What do people fear most? At the top of the list is death, the fear of which is necrophobia. Second, apparently, is the fear of failure, which is called kakorrhaphiophobia. There is of course a story of how fears developed, like fear for the number 13. The fear of Friday the 13th is called paraskavedekatriaphobia.
In pagan times Friday was the luckiest day of the week because it was ruled by the planet Venus, the symbol of love and fortune. In fact, Friday is named in honour of Freya, goddess of Love. But for Christians, Friday has not been a good day. Adam and Eve is said to have eaten the forbidden fruit on a Friday and died on a Friday. Jesus was crucified on a Friday.
For centuries sailors refused to set sail on a Friday. It is told that when the reluctance of seamen to set sail on a Friday had reached such proportions that it interfered with naval operations, the British Admiralty decided to prove once and for all that it is a fallacy. They laid the keel of a new vessel on a Friday, named her H.M.S. Friday, and launched her on a Friday. On her first voyage, setting sail on a Friday, she was commanded by Captain James Friday. She left the harbour and nothing has since been heard of her or her crew. The identical story has also found its place in American lore.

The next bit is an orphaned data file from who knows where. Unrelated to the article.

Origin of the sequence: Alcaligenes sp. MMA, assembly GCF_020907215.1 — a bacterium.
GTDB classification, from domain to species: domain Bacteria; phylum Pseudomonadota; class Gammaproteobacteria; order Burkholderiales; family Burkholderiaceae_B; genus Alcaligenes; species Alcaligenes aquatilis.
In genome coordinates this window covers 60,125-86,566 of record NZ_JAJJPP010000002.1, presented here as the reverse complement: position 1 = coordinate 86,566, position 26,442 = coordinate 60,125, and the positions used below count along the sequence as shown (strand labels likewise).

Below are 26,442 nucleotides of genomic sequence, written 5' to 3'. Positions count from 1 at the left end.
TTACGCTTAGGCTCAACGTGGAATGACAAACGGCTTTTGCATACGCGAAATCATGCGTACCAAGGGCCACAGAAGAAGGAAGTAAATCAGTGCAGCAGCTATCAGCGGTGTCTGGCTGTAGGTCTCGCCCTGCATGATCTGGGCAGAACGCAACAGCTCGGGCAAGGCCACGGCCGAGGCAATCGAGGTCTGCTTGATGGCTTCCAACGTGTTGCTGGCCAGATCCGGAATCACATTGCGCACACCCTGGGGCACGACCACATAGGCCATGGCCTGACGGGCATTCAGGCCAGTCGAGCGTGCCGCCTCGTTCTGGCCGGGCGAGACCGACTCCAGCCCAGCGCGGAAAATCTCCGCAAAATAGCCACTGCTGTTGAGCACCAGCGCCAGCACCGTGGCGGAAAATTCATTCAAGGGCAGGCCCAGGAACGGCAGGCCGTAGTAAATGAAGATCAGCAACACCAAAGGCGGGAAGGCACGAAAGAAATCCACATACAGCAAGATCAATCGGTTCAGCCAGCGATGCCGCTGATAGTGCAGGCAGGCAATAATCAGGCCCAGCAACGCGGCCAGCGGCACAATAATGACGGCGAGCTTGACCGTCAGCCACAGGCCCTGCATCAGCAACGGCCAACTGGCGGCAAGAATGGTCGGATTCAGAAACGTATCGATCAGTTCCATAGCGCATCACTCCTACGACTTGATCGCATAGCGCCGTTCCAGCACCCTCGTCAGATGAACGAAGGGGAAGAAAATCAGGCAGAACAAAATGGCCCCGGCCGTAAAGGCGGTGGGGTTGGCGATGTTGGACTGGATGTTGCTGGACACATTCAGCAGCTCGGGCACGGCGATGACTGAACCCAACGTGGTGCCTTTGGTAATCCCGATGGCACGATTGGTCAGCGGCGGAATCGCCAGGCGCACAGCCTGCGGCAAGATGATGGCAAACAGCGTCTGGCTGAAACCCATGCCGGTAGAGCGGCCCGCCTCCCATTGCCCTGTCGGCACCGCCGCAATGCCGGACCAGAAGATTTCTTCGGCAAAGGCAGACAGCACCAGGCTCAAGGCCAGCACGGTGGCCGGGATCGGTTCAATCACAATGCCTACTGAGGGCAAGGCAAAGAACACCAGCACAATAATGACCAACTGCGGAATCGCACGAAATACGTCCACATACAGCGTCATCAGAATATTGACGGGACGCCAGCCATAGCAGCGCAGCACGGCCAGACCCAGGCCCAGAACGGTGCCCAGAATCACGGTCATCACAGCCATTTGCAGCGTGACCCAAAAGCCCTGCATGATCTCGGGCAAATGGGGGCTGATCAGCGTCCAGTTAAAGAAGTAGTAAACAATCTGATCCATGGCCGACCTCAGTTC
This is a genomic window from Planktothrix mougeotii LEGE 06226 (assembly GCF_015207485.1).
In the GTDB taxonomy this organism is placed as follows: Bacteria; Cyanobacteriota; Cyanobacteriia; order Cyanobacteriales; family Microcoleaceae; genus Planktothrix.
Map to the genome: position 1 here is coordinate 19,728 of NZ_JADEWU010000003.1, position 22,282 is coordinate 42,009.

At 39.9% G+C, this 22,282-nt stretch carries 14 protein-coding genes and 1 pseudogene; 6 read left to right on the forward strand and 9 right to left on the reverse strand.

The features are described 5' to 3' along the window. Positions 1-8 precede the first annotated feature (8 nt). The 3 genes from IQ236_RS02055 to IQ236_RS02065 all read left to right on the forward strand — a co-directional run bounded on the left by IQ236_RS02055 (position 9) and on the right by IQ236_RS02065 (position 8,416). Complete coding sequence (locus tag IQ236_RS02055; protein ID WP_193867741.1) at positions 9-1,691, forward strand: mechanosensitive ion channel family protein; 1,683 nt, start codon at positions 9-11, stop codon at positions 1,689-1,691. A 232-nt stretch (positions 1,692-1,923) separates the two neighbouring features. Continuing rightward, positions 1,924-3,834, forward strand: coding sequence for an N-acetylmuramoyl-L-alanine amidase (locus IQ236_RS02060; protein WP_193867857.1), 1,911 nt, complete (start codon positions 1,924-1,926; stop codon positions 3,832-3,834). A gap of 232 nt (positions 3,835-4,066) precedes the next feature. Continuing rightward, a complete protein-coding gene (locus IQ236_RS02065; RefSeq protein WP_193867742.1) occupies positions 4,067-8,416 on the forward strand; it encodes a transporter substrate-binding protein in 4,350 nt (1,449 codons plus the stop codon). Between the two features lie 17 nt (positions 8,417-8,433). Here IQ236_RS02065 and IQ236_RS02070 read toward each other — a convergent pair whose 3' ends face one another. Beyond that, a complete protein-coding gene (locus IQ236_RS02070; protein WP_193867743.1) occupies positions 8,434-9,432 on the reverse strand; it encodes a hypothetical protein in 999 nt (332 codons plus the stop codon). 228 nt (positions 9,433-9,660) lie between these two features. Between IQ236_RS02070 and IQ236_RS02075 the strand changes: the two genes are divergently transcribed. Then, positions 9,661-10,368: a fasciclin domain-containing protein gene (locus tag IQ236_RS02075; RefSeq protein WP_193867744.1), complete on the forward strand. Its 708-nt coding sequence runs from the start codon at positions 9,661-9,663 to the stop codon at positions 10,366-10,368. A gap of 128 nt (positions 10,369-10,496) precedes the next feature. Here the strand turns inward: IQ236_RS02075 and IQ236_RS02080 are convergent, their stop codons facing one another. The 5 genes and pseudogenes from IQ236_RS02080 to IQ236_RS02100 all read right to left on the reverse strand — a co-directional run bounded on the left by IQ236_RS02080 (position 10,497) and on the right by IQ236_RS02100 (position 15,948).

The fear for traveling on a Friday continued until the early 20th century where in Europe bus and train travel was lowest on a Friday. But before you say "Thank Goodness, it's Friday!" consider that today, FBI statistics show, most robberies take place on a Friday.
The number 13It is believed that the fear for the number 13 stems from primitive man being unable to count past 12. Numbers beyond 12 do now have an individual and independent name but are a combination of the first 12 numbers. With 12 being the end of the line, 13 was moving into unknown territory.
In Norse mythology the 13th number led to the death of Baldur, the beloved of the gods. When the 12 gods gathered for a banquet in Valhalla, Loki gatecrashed the party, increasing the number to 13, which led to the death of Baldur. It also happens that in Tarot cards, 13 is called "Death."
The baker's dozen The "unlucky 13" is the reason why the thirteen loaves that bakers once supplied were never called by the number, but described as "a baker's dozen." The thirteenth loaf was regarded as a special bribe for the devil not to spoil the sale or the bread.
The number 13 in Greek is triskaideka and the fear of the number 13 is called triskaidekaphobia.